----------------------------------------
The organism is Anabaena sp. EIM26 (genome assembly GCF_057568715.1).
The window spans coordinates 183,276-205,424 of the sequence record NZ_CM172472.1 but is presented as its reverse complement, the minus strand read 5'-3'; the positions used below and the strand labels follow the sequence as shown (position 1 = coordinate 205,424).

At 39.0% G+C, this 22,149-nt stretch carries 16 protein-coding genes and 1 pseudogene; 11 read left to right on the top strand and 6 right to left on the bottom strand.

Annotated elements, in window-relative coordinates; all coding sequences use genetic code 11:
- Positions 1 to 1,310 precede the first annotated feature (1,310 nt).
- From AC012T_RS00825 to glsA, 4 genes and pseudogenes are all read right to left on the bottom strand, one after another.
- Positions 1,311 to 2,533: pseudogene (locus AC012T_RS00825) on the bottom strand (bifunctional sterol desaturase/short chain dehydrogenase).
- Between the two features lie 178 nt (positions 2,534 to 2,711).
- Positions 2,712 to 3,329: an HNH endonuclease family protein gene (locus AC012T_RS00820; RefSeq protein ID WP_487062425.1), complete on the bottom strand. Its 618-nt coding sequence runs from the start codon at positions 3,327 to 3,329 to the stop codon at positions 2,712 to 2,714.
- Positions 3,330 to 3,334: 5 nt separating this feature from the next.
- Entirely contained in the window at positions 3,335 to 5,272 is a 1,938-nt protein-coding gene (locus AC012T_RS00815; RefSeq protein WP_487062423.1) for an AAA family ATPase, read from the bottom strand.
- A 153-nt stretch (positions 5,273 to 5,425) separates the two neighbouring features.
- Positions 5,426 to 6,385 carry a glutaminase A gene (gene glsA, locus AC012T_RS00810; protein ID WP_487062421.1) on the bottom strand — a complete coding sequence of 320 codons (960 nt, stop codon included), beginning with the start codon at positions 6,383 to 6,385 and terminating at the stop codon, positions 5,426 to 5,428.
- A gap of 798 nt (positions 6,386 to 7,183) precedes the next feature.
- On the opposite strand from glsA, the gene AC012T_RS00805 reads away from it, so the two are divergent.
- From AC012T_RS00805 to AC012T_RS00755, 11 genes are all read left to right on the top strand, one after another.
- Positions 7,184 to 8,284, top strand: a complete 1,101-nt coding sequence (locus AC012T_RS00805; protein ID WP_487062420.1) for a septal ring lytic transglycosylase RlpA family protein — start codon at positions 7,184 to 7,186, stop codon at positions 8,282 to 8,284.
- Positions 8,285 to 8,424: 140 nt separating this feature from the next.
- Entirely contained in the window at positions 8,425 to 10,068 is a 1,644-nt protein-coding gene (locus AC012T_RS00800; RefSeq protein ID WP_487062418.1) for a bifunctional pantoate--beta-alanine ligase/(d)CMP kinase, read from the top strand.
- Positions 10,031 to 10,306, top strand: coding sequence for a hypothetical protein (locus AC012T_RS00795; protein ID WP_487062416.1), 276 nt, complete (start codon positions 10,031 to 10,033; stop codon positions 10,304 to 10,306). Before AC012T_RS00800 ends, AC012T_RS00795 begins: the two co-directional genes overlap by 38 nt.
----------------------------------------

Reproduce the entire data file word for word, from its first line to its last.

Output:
The organism is Anabaena sp. EIM26 (genome assembly GCF_057568715.1).
The window spans coordinates 183,276-205,424 of the sequence record NZ_CM172472.1 but is presented as its reverse complement, the minus strand read 5'-3'; the positions used below and the strand labels follow the sequence as shown (position 1 = coordinate 205,424).

At 39.0% G+C, this 22,149-nt stretch carries 16 protein-coding genes and 1 pseudogene; 11 read left to right on the top strand and 6 right to left on the bottom strand.

Annotated elements, in window-relative coordinates; all coding sequences use genetic code 11:
- Positions 1 to 1,310 precede the first annotated feature (1,310 nt).
- From AC012T_RS00825 to glsA, 4 genes and pseudogenes are all read right to left on the bottom strand, one after another.
- Positions 1,311 to 2,533: pseudogene (locus AC012T_RS00825) on the bottom strand (bifunctional sterol desaturase/short chain dehydrogenase).
- Between the two features lie 178 nt (positions 2,534 to 2,711).
- Positions 2,712 to 3,329: an HNH endonuclease family protein gene (locus AC012T_RS00820; RefSeq protein ID WP_487062425.1), complete on the bottom strand. Its 618-nt coding sequence runs from the start codon at positions 3,327 to 3,329 to the stop codon at positions 2,712 to 2,714.
- Positions 3,330 to 3,334: 5 nt separating this feature from the next.
- Entirely contained in the window at positions 3,335 to 5,272 is a 1,938-nt protein-coding gene (locus AC012T_RS00815; RefSeq protein WP_487062423.1) for an AAA family ATPase, read from the bottom strand.
- A 153-nt stretch (positions 5,273 to 5,425) separates the two neighbouring features.
- Positions 5,426 to 6,385 carry a glutaminase A gene (gene glsA, locus AC012T_RS00810; protein ID WP_487062421.1) on the bottom strand — a complete coding sequence of 320 codons (960 nt, stop codon included), beginning with the start codon at positions 6,383 to 6,385 and terminating at the stop codon, positions 5,426 to 5,428.
- A gap of 798 nt (positions 6,386 to 7,183) precedes the next feature.
- On the opposite strand from glsA, the gene AC012T_RS00805 reads away from it, so the two are divergent.
- From AC012T_RS00805 to AC012T_RS00755, 11 genes are all read left to right on the top strand, one after another.
- Positions 7,184 to 8,284, top strand: a complete 1,101-nt coding sequence (locus AC012T_RS00805; protein ID WP_487062420.1) for a septal ring lytic transglycosylase RlpA family protein — start codon at positions 7,184 to 7,186, stop codon at positions 8,282 to 8,284.
- Positions 8,285 to 8,424: 140 nt separating this feature from the next.
- Entirely contained in the window at positions 8,425 to 10,068 is a 1,644-nt protein-coding gene (locus AC012T_RS00800; RefSeq protein ID WP_487062418.1) for a bifunctional pantoate--beta-alanine ligase/(d)CMP kinase, read from the top strand.
- Positions 10,031 to 10,306, top strand: coding sequence for a hypothetical protein (locus AC012T_RS00795; protein ID WP_487062416.1), 276 nt, complete (start codon positions 10,031 to 10,033; stop codon positions 10,304 to 10,306). Before AC012T_RS00800 ends, AC012T_RS00795 begins: the two co-directional genes overlap by 38 nt.